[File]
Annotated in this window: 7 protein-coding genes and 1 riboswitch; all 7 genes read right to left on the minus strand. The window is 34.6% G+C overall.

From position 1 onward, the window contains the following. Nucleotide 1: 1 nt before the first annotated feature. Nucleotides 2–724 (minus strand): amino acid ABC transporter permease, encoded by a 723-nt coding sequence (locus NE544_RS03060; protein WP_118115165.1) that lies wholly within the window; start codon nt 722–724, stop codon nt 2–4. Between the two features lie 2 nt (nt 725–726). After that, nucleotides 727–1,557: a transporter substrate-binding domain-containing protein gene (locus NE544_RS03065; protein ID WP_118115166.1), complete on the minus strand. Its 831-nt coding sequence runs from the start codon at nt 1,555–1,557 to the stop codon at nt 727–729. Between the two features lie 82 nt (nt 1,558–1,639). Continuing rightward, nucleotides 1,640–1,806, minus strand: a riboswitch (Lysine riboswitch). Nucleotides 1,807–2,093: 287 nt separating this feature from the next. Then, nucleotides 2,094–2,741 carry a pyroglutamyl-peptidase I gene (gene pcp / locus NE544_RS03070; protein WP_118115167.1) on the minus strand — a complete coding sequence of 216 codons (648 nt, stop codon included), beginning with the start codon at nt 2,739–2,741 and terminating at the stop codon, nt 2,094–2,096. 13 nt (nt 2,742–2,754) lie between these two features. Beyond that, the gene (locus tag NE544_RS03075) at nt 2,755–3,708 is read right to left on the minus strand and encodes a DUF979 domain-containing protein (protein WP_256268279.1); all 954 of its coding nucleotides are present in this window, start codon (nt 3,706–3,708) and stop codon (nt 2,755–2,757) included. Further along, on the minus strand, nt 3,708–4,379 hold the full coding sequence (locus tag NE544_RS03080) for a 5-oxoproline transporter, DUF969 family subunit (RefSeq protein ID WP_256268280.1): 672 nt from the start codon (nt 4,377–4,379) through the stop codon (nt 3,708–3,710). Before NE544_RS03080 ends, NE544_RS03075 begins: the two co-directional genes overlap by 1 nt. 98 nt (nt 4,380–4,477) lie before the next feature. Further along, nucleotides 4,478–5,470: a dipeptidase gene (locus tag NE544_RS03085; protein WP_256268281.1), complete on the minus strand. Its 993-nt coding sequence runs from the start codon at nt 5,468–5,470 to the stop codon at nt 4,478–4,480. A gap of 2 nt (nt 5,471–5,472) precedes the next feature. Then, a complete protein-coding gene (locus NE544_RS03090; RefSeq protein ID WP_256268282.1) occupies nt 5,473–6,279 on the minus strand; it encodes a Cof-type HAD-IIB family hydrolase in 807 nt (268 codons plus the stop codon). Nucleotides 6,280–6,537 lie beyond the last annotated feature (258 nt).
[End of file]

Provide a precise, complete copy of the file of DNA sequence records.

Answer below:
Annotated in this window: 7 protein-coding genes and 1 riboswitch; all 7 genes read right to left on the minus strand. The window is 34.6% G+C overall.

From position 1 onward, the window contains the following. Nucleotide 1: 1 nt before the first annotated feature. Nucleotides 2–724 (minus strand): amino acid ABC transporter permease, encoded by a 723-nt coding sequence (locus NE544_RS03060; protein WP_118115165.1) that lies wholly within the window; start codon nt 722–724, stop codon nt 2–4. Between the two features lie 2 nt (nt 725–726). After that, nucleotides 727–1,557: a transporter substrate-binding domain-containing protein gene (locus NE544_RS03065; protein ID WP_118115166.1), complete on the minus strand. Its 831-nt coding sequence runs from the start codon at nt 1,555–1,557 to the stop codon at nt 727–729. Between the two features lie 82 nt (nt 1,558–1,639). Continuing rightward, nucleotides 1,640–1,806, minus strand: a riboswitch (Lysine riboswitch). Nucleotides 1,807–2,093: 287 nt separating this feature from the next. Then, nucleotides 2,094–2,741 carry a pyroglutamyl-peptidase I gene (gene pcp / locus NE544_RS03070; protein WP_118115167.1) on the minus strand — a complete coding sequence of 216 codons (648 nt, stop codon included), beginning with the start codon at nt 2,739–2,741 and terminating at the stop codon, nt 2,094–2,096. 13 nt (nt 2,742–2,754) lie between these two features. Beyond that, the gene (locus tag NE544_RS03075) at nt 2,755–3,708 is read right to left on the minus strand and encodes a DUF979 domain-containing protein (protein WP_256268279.1); all 954 of its coding nucleotides are present in this window, start codon (nt 3,706–3,708) and stop codon (nt 2,755–2,757) included. Further along, on the minus strand, nt 3,708–4,379 hold the full coding sequence (locus tag NE544_RS03080) for a 5-oxoproline transporter, DUF969 family subunit (RefSeq protein ID WP_256268280.1): 672 nt from the start codon (nt 4,377–4,379) through the stop codon (nt 3,708–3,710). Before NE544_RS03080 ends, NE544_RS03075 begins: the two co-directional genes overlap by 1 nt. 98 nt (nt 4,380–4,477) lie before the next feature. Further along, nucleotides 4,478–5,470: a dipeptidase gene (locus tag NE544_RS03085; protein WP_256268281.1), complete on the minus strand. Its 993-nt coding sequence runs from the start codon at nt 5,468–5,470 to the stop codon at nt 4,478–4,480. A gap of 2 nt (nt 5,471–5,472) precedes the next feature. Then, a complete protein-coding gene (locus NE544_RS03090; RefSeq protein ID WP_256268282.1) occupies nt 5,473–6,279 on the minus strand; it encodes a Cof-type HAD-IIB family hydrolase in 807 nt (268 codons plus the stop codon). Nucleotides 6,280–6,537 lie beyond the last annotated feature (258 nt).